Prime Minister Jüri Ratas (Center) said at the digital single market conference of Estonia’s EU council presidency on Monday that Europe needed clear rules and strict controls to introduce the free movement of data.
The call for free movement of data as the so-called Fifth Freedom of the EU’s single market (beyond free movement of goods, capital, services, and people) is one of the core messages of the Estonian EU council presidency. Policy experts as well as the most important personalities out of the global discussion surrounding the concept of a digital society are meeting in Tallinn on Monday for a conference.
“We need to answer the questions about access, the repeat use of data and how to control it, but also about privacy. Without a clear legal and political framework we’re stuck. And if the use of data is obstructed, then the data have no use,” Ratas said.
The free movement of data is one of the preconditions of a digital single market in the European Union. In this context, the innovation, better use of technology, and more efficient exchange of data had the potential to improve the everyday life of the EU’s people, businesses, and member states.
“Estonia is leading a very substantial debate on the free movement of data. The free movement of data will lead to new business opportunities and create a favourable ground for harmonising social inequalities. It is also essential to make governments more efficient,” Alex Pentland, a leading data economy expert and professor at MIT, said in his keynote address at the conference.
“We mustn’t forget that the free movement of data has its perils as well. Ensuring the privacy of personal data is very important in moving and sharing of large amounts of data,” Pentland added. “The value of data will grow exponentially even if we can compare it anonymously. Comparing data is beneficial for example for the better planning of public transport, the detection of infectious disease epidemics, and much more, helping countries better manage their processes and predict potential problems.”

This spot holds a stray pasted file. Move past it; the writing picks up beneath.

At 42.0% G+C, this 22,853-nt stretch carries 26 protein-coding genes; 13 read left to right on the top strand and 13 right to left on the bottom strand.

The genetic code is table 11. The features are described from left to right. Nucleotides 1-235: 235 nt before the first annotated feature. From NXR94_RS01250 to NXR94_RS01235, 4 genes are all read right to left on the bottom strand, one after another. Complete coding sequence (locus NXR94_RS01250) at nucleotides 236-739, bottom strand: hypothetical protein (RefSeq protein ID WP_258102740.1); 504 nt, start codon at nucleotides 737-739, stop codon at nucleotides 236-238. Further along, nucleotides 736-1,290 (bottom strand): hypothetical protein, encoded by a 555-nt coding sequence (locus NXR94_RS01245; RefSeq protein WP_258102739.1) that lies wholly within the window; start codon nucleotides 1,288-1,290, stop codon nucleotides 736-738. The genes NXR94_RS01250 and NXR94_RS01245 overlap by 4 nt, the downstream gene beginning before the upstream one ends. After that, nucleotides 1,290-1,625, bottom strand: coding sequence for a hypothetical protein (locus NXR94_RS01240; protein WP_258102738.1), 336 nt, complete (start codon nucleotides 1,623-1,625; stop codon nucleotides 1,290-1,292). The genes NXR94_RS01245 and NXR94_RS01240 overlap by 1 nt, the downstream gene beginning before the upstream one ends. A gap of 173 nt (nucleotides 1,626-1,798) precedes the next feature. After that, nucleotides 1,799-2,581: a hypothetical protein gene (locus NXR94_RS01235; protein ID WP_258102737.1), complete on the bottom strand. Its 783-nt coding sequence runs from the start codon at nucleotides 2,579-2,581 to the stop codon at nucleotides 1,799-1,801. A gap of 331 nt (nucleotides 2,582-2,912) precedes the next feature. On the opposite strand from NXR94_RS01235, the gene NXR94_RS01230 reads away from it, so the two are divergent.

The conference brought almost 500 companies and representatives of the public sector from 31 countries to Tallinn. The competitiveness and telecommunications ministers of the EU member states, representatives of the European Commission and the European Parliament, as well as high representatives of the Council of the European Union were all present.
ERR News had the opportunity to talk to EU data protection supervisor Wojciech Wiewiórowski as well as professor at the Massachusetts Institute of Technology (MIT) Alex Pentland at the conference. Follow the links for the interviews with Wiewiórowski and Pentland.
Editor: Dario Cavegn